Alex Falconer, a member of the Peace Network Kernow and graduate of Falmouth University, looks at the Syria Demonstrations.
Photography: © Alex Burstow
Wednesday 2nd December 2015 was a dark day, many of us watched on as the government decided to join the bombing campaign in Syria and continue a foreign policy which my generation has grown up with ‘The War on Terror’.
Anger, frustration and sadness filled many of us, but it also inspired many of us to turn up in force the following night. Organised by students at Falmouth University, a demonstration in Falmouth town was called, bringing together all those who held the emotions noted, to speak out against the atrocious decision to bomb Syria.
To begin with there was a lot of doubt as to whether the demonstration would go ahead, clashing with the Christmas Lights switch on, many in the local community felt it was an inappropriate time to stage such a demonstration, which lead to the involvement of police and the council due to the controversy surrounding it as well as the nature of all public demonstrations. What ended up happening was a fair compromise, protesters waited for the Christmas lights switch on to finish, by having anti-war acoustic performances and a silent gathering, something I found extremely poignant. After this demonstrators proceeded through town chanting ‘Dont Bomb Syria’ and ‘Not in My Name’, to locals and other students, many of whom were positive, although a few clearly weren’t happy.
The main argument against the demonstration, which came mainly from ‘keyboard warriors’, was that there was no point protesting in Falmouth, as nobody would take any notice and no changes would be made as a result. Like any single demonstration, in London or in Falmouth, nobody expects it to make a difference on its own, but what it does do is bring together likeminded people and catalyse a movement for change. As a result of the demonstration, the people of Falmouth know others feel as they do, they now know that there is a movement and people who support these ideas. We have seen the creation of the Peace Network Kernow (PNK), of which I am a member. The PNK is bringing together an entire community, with plans in place for further demonstration and action.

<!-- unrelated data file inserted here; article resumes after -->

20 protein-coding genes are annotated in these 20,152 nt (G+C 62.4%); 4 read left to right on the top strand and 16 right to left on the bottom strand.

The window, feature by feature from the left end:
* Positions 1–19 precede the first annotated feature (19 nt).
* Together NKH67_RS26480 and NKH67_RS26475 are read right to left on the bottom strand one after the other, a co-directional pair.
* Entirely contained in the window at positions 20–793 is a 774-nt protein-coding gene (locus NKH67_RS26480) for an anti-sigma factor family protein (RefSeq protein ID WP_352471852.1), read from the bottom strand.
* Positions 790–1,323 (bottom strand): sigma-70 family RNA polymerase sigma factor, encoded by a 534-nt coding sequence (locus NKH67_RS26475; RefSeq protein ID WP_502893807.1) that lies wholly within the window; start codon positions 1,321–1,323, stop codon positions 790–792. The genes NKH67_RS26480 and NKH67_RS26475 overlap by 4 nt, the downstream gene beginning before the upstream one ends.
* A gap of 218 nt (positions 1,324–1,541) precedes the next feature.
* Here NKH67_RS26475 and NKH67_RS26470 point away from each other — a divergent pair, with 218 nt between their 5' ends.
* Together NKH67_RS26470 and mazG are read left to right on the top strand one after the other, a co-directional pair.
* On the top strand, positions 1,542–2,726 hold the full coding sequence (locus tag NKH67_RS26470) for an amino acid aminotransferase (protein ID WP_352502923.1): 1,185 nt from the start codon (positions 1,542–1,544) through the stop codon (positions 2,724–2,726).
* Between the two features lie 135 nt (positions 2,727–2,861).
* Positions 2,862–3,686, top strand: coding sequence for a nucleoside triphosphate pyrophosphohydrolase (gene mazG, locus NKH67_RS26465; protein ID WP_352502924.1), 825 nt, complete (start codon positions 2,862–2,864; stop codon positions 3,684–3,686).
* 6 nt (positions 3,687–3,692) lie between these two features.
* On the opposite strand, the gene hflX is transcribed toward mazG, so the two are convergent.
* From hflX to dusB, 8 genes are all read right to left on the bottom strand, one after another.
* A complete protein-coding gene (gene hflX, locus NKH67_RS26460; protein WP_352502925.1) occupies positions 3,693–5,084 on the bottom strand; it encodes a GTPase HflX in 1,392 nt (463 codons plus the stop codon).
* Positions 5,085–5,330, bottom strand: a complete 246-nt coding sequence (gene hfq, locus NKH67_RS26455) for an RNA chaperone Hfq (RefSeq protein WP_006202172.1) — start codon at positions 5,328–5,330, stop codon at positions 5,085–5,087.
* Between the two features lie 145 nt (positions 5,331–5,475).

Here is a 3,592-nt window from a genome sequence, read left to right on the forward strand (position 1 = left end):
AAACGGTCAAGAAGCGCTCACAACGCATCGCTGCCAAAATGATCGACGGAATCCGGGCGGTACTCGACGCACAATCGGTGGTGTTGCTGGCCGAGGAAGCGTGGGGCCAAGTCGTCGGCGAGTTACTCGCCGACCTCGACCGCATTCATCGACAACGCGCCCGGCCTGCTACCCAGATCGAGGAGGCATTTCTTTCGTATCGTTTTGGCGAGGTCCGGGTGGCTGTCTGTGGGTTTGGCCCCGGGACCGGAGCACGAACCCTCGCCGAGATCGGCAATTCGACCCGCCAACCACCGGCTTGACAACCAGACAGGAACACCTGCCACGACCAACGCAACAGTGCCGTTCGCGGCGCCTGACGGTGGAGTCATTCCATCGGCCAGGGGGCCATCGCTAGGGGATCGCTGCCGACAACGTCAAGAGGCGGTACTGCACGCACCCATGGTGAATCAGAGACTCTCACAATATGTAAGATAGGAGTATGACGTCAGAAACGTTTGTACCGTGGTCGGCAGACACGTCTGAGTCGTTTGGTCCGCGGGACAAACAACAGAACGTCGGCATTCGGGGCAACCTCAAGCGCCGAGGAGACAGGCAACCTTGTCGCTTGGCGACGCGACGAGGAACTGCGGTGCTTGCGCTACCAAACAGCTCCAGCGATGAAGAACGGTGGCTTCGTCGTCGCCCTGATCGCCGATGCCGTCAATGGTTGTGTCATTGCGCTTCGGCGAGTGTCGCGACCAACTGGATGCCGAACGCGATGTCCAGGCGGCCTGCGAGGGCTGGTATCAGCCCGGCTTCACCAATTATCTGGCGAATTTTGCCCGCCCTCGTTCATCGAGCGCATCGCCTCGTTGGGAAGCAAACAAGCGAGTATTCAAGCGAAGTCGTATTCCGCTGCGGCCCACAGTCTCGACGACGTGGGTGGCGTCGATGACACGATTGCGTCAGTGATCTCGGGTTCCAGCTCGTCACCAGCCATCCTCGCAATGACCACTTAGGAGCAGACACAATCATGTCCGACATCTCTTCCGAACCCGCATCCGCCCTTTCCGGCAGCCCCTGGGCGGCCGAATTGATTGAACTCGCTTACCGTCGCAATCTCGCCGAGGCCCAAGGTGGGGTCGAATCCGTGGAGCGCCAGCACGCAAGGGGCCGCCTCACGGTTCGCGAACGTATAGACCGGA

As we look beyond the first demonstration we can see that the PNK is part of a wider network of groups all over the country who oppose bombing Syria, so what should be the aims of the PNK locally? We have to affect our local decision makers first and foremost; persistent and consistent strategic action must be taken to change the opinions of MPs, for a free vote could see more Conservative MPs oppose the government line. What form should this action take? Well, people asked nicely in their millions in 2003, so simply asking will not be enough. Yes we have to petition, write to the local MPs and demonstrate, but if we will not be listened to we have to be prepared to put ourselves into confrontational situations. Occupying and blockading shouldn’t be tactics that are feared, but tactics that are embraced when diplomatic channels have been exhausted.
Please note that the views expressed within this article may not reflect the collective views of the Universities, nor their students as Alex Falconer writes as a graduate and a member of the Peace Network Kernow.